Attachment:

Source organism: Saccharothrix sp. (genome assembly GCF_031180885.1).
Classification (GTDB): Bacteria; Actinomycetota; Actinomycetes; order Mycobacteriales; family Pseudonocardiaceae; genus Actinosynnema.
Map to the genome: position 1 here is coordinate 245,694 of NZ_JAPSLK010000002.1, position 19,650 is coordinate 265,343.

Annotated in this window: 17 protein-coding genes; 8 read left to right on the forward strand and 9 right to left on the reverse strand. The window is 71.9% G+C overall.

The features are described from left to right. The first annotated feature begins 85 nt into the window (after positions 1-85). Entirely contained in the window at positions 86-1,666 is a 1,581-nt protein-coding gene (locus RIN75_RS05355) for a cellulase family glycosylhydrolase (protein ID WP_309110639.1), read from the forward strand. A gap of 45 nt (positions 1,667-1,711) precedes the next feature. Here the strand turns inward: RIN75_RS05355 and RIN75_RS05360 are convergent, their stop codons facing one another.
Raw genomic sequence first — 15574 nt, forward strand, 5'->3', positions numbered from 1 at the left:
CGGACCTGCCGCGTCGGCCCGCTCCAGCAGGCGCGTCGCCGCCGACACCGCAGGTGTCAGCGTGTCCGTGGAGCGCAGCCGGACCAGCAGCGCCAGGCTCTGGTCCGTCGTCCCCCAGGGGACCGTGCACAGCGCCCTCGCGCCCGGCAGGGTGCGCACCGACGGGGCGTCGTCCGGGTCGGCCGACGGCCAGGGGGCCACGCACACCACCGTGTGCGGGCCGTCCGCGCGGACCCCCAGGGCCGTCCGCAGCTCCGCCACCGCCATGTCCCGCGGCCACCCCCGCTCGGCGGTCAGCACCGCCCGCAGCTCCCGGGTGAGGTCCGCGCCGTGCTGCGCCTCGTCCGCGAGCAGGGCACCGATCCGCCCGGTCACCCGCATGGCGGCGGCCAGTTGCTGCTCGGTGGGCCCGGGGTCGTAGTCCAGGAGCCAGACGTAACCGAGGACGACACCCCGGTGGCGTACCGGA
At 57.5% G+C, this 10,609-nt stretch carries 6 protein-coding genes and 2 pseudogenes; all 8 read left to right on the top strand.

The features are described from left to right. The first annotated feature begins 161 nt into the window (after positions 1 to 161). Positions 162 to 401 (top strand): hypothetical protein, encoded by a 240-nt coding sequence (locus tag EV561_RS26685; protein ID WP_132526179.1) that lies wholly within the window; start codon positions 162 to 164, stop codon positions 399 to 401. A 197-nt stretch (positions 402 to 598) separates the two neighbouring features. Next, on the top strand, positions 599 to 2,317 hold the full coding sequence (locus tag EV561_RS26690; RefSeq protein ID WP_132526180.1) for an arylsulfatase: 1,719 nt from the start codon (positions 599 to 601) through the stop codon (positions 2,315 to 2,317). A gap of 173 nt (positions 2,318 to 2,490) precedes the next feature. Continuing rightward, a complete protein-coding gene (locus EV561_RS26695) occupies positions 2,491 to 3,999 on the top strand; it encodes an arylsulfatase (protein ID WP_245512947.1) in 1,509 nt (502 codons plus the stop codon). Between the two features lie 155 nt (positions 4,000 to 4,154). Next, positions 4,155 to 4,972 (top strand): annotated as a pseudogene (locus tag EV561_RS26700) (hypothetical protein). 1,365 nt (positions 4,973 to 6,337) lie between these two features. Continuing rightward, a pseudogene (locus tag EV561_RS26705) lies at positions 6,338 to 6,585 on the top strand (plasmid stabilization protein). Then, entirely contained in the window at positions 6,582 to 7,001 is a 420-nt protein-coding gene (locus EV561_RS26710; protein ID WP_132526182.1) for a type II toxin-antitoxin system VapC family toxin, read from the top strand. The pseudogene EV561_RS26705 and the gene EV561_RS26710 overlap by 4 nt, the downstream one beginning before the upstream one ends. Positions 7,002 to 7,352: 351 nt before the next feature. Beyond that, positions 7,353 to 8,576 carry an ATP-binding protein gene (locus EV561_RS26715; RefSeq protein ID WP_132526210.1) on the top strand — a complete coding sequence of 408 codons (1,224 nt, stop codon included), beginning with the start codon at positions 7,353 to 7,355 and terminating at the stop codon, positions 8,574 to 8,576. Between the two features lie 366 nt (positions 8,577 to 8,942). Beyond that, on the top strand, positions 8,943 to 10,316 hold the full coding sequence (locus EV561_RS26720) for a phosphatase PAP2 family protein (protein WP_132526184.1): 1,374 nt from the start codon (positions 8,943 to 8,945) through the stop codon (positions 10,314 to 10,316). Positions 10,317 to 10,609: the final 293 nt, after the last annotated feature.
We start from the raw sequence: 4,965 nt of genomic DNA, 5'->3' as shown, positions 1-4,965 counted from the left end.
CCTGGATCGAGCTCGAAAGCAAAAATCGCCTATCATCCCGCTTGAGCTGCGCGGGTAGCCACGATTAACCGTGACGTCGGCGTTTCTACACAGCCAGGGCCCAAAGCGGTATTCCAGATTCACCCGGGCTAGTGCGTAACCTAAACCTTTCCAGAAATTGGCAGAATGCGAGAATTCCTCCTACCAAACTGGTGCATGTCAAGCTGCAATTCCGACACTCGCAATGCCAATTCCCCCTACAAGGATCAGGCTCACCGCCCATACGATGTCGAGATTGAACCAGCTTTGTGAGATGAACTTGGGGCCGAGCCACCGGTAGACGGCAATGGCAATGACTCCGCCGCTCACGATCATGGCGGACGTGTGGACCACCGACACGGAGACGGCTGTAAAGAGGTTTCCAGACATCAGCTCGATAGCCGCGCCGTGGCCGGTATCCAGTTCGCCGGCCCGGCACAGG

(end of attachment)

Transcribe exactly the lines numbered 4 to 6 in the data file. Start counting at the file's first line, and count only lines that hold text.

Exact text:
Annotated in this window: 17 protein-coding genes; 8 read left to right on the forward strand and 9 right to left on the reverse strand. The window is 71.9% G+C overall.

The features are described from left to right. The first annotated feature begins 85 nt into the window (after positions 1-85). Entirely contained in the window at positions 86-1,666 is a 1,581-nt protein-coding gene (locus RIN75_RS05355) for a cellulase family glycosylhydrolase (protein ID WP_309110639.1), read from the forward strand. A gap of 45 nt (positions 1,667-1,711) precedes the next feature. Here the strand turns inward: RIN75_RS05355 and RIN75_RS05360 are convergent, their stop codons facing one another.
Raw genomic sequence first — 15574 nt, forward strand, 5'->3', positions numbered from 1 at the left: